Blockchain technology is being used to help create a more transparent and efficient carbon credits market. The demand for carbon credits has grown significantly with the increasing focus on mitigating climate change and reducing carbon emissions.
However, the existing carbon credits market is fragmented and lacks perspicuity, making it difficult for buyers and sellers to navigate. Can blockchain technology be used to create a more transparent and efficient carbon credits market?
Also known as carbon offsets, carbon credits permit the owner to emit an equivalent amount of tons of carbon dioxide or other greenhouse gases.
According to Coherent Market Insights, the global carbon credit market is expected to reach US$ 2,407.8 billion by 2027, a CAGR of 30.7% between 2020 and 2027.
The last time the world saw a significant decrease in carbon emissions was during the Covid-19 pandemic global lockdown. Emissions in 2021 increased to 36.3 gigatonnes. Global energy-related carbon dioxide emissions rose 6% in 2021 to 36.3 billion tons, their highest-ever level, and to combat this the UN has created carbon credits as a temporary measure until the end of 2023.
The value of the carbon offset market projected to exceed $500billion by 2050
Two carbon credits markets exist: voluntary and compliance – the latter being enforced by world governments.
The value of the global carbon credit market reached $850 billion in 2021 (a 164% increase from 2020) and the current top compliance market players are Europe, the US and China. Notably, risks and challenges in the compliance carbon credits market are mostly tied to policy change and error and geopolitical tension; interestingly, the voluntary carbon market reached $2 billion in 2021, having already quadrupled its size in 2020.
However, trust is an issue with the voluntary carbon market, given a general lack of transparency in MRV (measurement, reporting and verification), potency for fraud and low-quality carbon offset credits. Considering blockchain-powered platforms provide greater transparency, and therefore trust, it is hardly surprising that blockchains are being used more and more in this market.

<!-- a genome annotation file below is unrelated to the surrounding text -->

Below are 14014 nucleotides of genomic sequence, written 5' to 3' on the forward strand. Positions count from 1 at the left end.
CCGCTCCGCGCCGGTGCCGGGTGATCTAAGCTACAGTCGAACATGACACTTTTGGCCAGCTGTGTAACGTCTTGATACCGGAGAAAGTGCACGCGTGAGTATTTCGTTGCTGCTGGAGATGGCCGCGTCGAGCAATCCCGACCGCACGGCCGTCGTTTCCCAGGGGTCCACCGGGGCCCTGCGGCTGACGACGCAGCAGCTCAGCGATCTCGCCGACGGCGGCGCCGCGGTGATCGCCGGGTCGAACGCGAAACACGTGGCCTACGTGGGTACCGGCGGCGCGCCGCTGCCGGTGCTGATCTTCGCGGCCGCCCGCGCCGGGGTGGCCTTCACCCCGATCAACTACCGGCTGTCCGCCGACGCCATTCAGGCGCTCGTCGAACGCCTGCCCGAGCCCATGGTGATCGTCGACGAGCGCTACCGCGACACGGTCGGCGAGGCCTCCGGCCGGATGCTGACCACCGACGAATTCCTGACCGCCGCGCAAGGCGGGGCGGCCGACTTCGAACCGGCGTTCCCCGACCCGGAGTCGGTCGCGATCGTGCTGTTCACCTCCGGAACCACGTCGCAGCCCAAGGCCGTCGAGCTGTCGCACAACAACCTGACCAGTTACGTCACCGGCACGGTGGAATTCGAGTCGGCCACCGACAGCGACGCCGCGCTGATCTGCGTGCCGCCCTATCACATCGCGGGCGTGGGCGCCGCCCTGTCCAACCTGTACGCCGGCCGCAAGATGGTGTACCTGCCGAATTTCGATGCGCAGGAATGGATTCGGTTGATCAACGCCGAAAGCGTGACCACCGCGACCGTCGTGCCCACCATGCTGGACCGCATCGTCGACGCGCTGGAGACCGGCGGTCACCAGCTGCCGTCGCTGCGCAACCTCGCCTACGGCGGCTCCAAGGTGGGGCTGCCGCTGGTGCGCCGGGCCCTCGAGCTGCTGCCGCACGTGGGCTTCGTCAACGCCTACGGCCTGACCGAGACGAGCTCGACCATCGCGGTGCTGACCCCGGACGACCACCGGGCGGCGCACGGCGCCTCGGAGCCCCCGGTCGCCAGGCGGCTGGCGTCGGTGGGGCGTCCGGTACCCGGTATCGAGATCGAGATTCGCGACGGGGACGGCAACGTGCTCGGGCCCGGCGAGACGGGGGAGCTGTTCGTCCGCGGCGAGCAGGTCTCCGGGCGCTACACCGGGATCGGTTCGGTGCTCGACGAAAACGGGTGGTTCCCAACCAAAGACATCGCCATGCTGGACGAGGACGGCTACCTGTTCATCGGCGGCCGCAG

UK-blockchain carbon offset platform, Carbonplace, has raised $45M and uses distributed ledger technology (DLT) to provide a settlement network for carbon credits, so ensuring the simultaneous transfer of ownership of credits and payment.
Furthermore, by turning credits into tokens, the World Bank’s International Finance Corporation (IFC) division is looking to create a fund and so encourage more capital to trade carbon credits. Subsequently, as the carbon credits are turned into digital assets on the Chai blockchain, they will be tracked by the
World Bank’s ‘Climate Warehouse’.
Nevertheless, whilst there are many other players in the industry, blockchain adoption (as a solution to different carbon credits problems) has limitations.
Blockchains are little more than Excel spreadsheets on steroids – holding and enabling data to be shared cryptographically.
Blockchains cannot ascertain how true the emission reductions that come with carbon credits are. They are also unable to verify the claims of credit sellers as regards the longevity of credits, although a firm that is looking to tackle such challenges is Sunified, as it records the creation of energy every 30 seconds.
Thus, offering proof that the electrons were generated via solar or wind turbines. Sunified’s blockchain-powered platform also keeps a record of the time and location of when and where the power was created. Another example is a company called Wis@key, which is using NFTs to record the planting of trees, creating a token for each tree planted (geolocated and monitored using satellites) – such information being vital when it comes to having the ability to receive carbon credits.